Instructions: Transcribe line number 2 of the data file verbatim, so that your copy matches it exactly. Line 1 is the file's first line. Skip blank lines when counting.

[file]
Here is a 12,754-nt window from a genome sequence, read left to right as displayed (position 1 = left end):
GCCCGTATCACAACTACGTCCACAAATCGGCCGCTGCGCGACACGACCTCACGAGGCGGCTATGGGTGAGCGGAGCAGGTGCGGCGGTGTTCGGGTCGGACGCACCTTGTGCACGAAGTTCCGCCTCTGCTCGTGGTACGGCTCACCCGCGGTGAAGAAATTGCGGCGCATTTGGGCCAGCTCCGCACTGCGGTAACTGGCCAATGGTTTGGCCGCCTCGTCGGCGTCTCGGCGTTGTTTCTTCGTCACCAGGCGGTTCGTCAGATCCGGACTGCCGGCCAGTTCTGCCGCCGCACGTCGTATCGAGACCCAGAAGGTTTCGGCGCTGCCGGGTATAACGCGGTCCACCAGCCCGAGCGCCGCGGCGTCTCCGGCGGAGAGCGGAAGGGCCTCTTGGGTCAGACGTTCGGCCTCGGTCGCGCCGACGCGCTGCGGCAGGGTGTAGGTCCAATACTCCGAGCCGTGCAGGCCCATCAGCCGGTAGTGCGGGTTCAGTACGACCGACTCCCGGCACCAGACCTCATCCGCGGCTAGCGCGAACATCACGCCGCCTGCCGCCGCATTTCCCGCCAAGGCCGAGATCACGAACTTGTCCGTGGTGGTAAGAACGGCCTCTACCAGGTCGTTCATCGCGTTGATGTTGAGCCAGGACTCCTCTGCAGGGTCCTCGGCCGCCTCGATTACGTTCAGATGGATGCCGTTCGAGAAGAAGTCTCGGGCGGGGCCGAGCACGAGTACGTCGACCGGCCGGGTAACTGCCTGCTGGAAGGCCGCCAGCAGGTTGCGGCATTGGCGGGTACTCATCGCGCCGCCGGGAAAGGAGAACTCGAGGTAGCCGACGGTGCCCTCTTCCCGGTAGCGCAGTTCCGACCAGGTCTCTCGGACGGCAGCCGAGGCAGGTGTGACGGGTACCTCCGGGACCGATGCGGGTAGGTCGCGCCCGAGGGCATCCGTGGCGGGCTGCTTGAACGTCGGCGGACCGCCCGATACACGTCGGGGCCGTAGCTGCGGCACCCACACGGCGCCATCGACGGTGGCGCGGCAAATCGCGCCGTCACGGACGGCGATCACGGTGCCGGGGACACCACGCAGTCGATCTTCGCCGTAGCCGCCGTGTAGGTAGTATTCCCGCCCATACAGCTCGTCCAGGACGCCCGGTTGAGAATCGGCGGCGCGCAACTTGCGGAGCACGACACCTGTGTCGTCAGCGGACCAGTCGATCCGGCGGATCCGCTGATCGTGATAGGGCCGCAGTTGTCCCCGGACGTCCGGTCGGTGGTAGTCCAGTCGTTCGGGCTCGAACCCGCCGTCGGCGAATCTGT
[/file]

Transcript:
GCCCGTATCACAACTACGTCCACAAATCGGCCGCTGCGCGACACGACCTCACGAGGCGGCTATGGGTGAGCGGAGCAGGTGCGGCGGTGTTCGGGTCGGACGCACCTTGTGCACGAAGTTCCGCCTCTGCTCGTGGTACGGCTCACCCGCGGTGAAGAAATTGCGGCGCATTTGGGCCAGCTCCGCACTGCGGTAACTGGCCAATGGTTTGGCCGCCTCGTCGGCGTCTCGGCGTTGTTTCTTCGTCACCAGGCGGTTCGTCAGATCCGGACTGCCGGCCAGTTCTGCCGCCGCACGTCGTATCGAGACCCAGAAGGTTTCGGCGCTGCCGGGTATAACGCGGTCCACCAGCCCGAGCGCCGCGGCGTCTCCGGCGGAGAGCGGAAGGGCCTCTTGGGTCAGACGTTCGGCCTCGGTCGCGCCGACGCGCTGCGGCAGGGTGTAGGTCCAATACTCCGAGCCGTGCAGGCCCATCAGCCGGTAGTGCGGGTTCAGTACGACCGACTCCCGGCACCAGACCTCATCCGCGGCTAGCGCGAACATCACGCCGCCTGCCGCCGCATTTCCCGCCAAGGCCGAGATCACGAACTTGTCCGTGGTGGTAAGAACGGCCTCTACCAGGTCGTTCATCGCGTTGATGTTGAGCCAGGACTCCTCTGCAGGGTCCTCGGCCGCCTCGATTACGTTCAGATGGATGCCGTTCGAGAAGAAGTCTCGGGCGGGGCCGAGCACGAGTACGTCGACCGGCCGGGTAACTGCCTGCTGGAAGGCCGCCAGCAGGTTGCGGCATTGGCGGGTACTCATCGCGCCGCCGGGAAAGGAGAACTCGAGGTAGCCGACGGTGCCCTCTTCCCGGTAGCGCAGTTCCGACCAGGTCTCTCGGACGGCAGCCGAGGCAGGTGTGACGGGTACCTCCGGGACCGATGCGGGTAGGTCGCGCCCGAGGGCATCCGTGGCGGGCTGCTTGAACGTCGGCGGACCGCCCGATACACGTCGGGGCCGTAGCTGCGGCACCCACACGGCGCCATCGACGGTGGCGCGGCAAATCGCGCCGTCACGGACGGCGATCACGGTGCCGGGGACACCACGCAGTCGATCTTCGCCGTAGCCGCCGTGTAGGTAGTATTCCCGCCCATACAGCTCGTCCAGGACGCCCGGTTGAGAATCGGCGGCGCGCAACTTGCGGAGCACGACACCTGTGTCGTCAGCGGACCAGTCGATCCGGCGGATCCGCTGATCGTGATAGGGCCGCAGTTGTCCCCGGACGTCCGGTCGGTGGTAGTCCAGTCGTTCGGGCTCGAACCCGCCGTCGGCGAATCTGT